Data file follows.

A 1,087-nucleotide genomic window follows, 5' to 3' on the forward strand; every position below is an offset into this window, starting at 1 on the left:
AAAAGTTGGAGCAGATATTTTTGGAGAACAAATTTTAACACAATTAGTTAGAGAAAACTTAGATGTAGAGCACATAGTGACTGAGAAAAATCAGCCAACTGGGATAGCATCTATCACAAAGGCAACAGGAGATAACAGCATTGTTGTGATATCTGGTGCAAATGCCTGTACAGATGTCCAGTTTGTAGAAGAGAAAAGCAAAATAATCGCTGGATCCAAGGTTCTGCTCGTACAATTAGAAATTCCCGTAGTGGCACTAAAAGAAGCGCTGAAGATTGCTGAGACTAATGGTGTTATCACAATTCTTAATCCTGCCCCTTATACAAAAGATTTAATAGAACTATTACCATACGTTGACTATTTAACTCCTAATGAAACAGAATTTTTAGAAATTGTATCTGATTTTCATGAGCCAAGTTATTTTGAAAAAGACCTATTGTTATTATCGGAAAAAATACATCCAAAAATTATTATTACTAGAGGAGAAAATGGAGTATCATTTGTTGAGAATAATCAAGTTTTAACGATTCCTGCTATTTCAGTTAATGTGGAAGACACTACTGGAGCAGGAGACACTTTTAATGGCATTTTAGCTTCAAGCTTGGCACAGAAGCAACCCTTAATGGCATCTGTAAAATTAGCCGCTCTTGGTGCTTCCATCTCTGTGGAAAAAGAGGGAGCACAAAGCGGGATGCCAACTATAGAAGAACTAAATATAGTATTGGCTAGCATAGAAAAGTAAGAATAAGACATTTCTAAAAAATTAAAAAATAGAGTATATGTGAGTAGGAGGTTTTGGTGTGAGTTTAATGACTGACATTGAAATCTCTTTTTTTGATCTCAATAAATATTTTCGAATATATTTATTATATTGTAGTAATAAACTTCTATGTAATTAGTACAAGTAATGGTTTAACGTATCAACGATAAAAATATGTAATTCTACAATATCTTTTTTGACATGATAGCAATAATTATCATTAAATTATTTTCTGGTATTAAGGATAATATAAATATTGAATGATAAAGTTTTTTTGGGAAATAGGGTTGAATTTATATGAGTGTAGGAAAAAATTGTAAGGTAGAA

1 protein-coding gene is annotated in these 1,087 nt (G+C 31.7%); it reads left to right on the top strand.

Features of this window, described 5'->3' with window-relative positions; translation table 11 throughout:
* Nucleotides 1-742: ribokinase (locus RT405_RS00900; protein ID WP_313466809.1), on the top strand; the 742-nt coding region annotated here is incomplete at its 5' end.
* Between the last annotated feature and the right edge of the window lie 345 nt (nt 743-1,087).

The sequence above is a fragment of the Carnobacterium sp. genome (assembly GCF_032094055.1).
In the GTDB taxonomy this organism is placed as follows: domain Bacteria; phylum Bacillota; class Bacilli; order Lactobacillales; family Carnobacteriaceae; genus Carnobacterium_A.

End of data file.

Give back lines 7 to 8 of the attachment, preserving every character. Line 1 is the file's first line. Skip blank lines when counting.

The sequence above is a fragment of the Carnobacterium sp. genome (assembly GCF_032094055.1).
In the GTDB taxonomy this organism is placed as follows: domain Bacteria; phylum Bacillota; class Bacilli; order Lactobacillales; family Carnobacteriaceae; genus Carnobacterium_A.